King: Pathologists do not have final say

King: Pathologists do not have final say

Consultant Pathologist, Doctor Stephen King, has asserted that Pathologists do not have the final say in relation to the cause of death.

King was speaking in the context of speculation that Bianca Felix, in whose death the Police had ruled out foul play, may have been murdered.

Felix, 24, was found hanging in a house at Trouya last week.

King told the Times in an exclusive interview that he was not actively involved in the investigation.

However he explained that Pathologists will go to a scene and put the findings on the body into context.

The former Chief Medical Officer told the Times that this would include where the death occurred or where the body was found.

He said the evidence is then taken to a Forensic Scientist or other forensic expert to examine.

“We do not have the final say in terms of whether the death is by accident, by homicide or by other causes, since we merely document the findings,” King observed.

He told the Times that the Police and the Coroner in particular are also involved.

“The Coroner will put all the findings together from the Police, from the Pathologist, from whatever other sources of information the Coroner may have and will make a determination,” King noted.

He added that the Coroner gives the warrant for burial, based on the information that is obtained.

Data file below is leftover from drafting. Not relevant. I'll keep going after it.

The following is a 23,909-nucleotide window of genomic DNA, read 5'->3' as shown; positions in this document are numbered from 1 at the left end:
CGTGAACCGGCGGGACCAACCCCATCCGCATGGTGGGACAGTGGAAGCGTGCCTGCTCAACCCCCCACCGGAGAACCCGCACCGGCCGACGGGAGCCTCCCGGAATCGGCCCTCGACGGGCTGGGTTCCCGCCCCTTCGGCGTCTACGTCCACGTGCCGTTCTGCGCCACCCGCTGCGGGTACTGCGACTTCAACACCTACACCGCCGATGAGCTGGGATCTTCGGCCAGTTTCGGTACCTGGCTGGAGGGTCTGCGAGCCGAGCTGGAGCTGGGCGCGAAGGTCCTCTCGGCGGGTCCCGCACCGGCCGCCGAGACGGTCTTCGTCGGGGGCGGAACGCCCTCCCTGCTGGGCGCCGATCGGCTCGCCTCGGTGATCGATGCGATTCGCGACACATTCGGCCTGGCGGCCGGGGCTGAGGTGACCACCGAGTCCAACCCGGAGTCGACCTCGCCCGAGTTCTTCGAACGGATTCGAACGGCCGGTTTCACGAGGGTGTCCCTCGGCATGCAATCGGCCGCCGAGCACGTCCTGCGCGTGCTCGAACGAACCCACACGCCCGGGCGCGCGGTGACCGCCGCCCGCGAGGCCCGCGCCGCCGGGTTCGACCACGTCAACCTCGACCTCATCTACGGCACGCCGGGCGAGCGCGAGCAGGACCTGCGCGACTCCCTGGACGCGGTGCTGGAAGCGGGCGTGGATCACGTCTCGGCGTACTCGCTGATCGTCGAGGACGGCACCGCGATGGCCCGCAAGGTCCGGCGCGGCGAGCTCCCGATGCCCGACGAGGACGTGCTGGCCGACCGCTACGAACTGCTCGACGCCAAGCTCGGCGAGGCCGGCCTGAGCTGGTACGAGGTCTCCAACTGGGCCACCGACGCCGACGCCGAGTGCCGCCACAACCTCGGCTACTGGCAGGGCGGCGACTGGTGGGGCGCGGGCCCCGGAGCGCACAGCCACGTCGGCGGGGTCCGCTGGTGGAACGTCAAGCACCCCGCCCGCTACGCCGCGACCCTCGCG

King said the Coroner may decide that there is insufficient information and could decide to go to an inquest to further explore the circumstances surrounding a death.

He disclosed that in such a situation, the Pathologist would appear in the Coroner’s court to give evidence.

“The Police investigation may indicate a homicide and there is someone to be charged, in which case the Police would take the file to the DPP and then a determination would be made,” King told the Times.

“The Pathologist is merely one person in the process and does not have the final say,” the former Chief Medical Officer stated, adding that he understood on an emotional level, the grief of families who have lost a loved one in death.

He explained that that if the Police or the DPP have new evidence to indicate that the manner of death was not what they first dteermined, they would reopen an investigation.

King asserted  in relation to pathologists and others involved in the process, that to err is human.

As a result he declared that he would never say that any human system anywhere is flawless, far less in Saint Lucia.

Nevertheless he asserted that all involved do their very best to ensure that they do not miss anything.

“I have been in this business long enough and I have missed enough in my own time to understand that it is not always easy to be 100  percent accurate and on the ball and have it right every time,” King declared.


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